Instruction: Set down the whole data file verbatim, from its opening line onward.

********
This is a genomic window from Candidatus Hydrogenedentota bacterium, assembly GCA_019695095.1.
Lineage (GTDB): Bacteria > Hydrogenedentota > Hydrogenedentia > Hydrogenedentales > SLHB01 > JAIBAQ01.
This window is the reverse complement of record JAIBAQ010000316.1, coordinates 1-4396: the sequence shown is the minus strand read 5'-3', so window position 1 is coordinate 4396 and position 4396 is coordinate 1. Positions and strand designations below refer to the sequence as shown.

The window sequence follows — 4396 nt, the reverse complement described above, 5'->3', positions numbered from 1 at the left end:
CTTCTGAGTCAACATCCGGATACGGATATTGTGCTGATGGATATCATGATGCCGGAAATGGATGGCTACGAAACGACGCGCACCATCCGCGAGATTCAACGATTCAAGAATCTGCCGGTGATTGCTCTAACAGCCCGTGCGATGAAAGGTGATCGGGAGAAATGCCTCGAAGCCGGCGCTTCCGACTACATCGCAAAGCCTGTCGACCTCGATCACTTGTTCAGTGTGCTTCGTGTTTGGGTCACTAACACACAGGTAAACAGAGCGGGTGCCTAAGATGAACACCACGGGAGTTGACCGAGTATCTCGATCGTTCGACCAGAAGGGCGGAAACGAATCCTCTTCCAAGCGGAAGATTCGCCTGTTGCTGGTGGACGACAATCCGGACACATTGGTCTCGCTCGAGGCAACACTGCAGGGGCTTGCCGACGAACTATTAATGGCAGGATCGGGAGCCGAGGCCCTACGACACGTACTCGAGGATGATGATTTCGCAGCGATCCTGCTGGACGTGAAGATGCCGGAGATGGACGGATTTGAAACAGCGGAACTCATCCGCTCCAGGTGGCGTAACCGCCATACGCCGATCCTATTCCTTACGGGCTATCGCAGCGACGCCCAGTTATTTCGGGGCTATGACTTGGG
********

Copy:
This is a genomic window from Candidatus Hydrogenedentota bacterium, assembly GCA_019695095.1.
Lineage (GTDB): Bacteria > Hydrogenedentota > Hydrogenedentia > Hydrogenedentales > SLHB01 > JAIBAQ01.
This window is the reverse complement of record JAIBAQ010000316.1, coordinates 1-4396: the sequence shown is the minus strand read 5'-3', so window position 1 is coordinate 4396 and position 4396 is coordinate 1. Positions and strand designations below refer to the sequence as shown.

The window sequence follows — 4396 nt, the reverse complement described above, 5'->3', positions numbered from 1 at the left end:
CTTCTGAGTCAACATCCGGATACGGATATTGTGCTGATGGATATCATGATGCCGGAAATGGATGGCTACGAAACGACGCGCACCATCCGCGAGATTCAACGATTCAAGAATCTGCCGGTGATTGCTCTAACAGCCCGTGCGATGAAAGGTGATCGGGAGAAATGCCTCGAAGCCGGCGCTTCCGACTACATCGCAAAGCCTGTCGACCTCGATCACTTGTTCAGTGTGCTTCGTGTTTGGGTCACTAACACACAGGTAAACAGAGCGGGTGCCTAAGATGAACACCACGGGAGTTGACCGAGTATCTCGATCGTTCGACCAGAAGGGCGGAAACGAATCCTCTTCCAAGCGGAAGATTCGCCTGTTGCTGGTGGACGACAATCCGGACACATTGGTCTCGCTCGAGGCAACACTGCAGGGGCTTGCCGACGAACTATTAATGGCAGGATCGGGAGCCGAGGCCCTACGACACGTACTCGAGGATGATGATTTCGCAGCGATCCTGCTGGACGTGAAGATGCCGGAGATGGACGGATTTGAAACAGCGGAACTCATCCGCTCCAGGTGGCGTAACCGCCATACGCCGATCCTATTCCTTACGGGCTATCGCAGCGACGCCCAGTTATTTCGGGGCTATGACTTGGG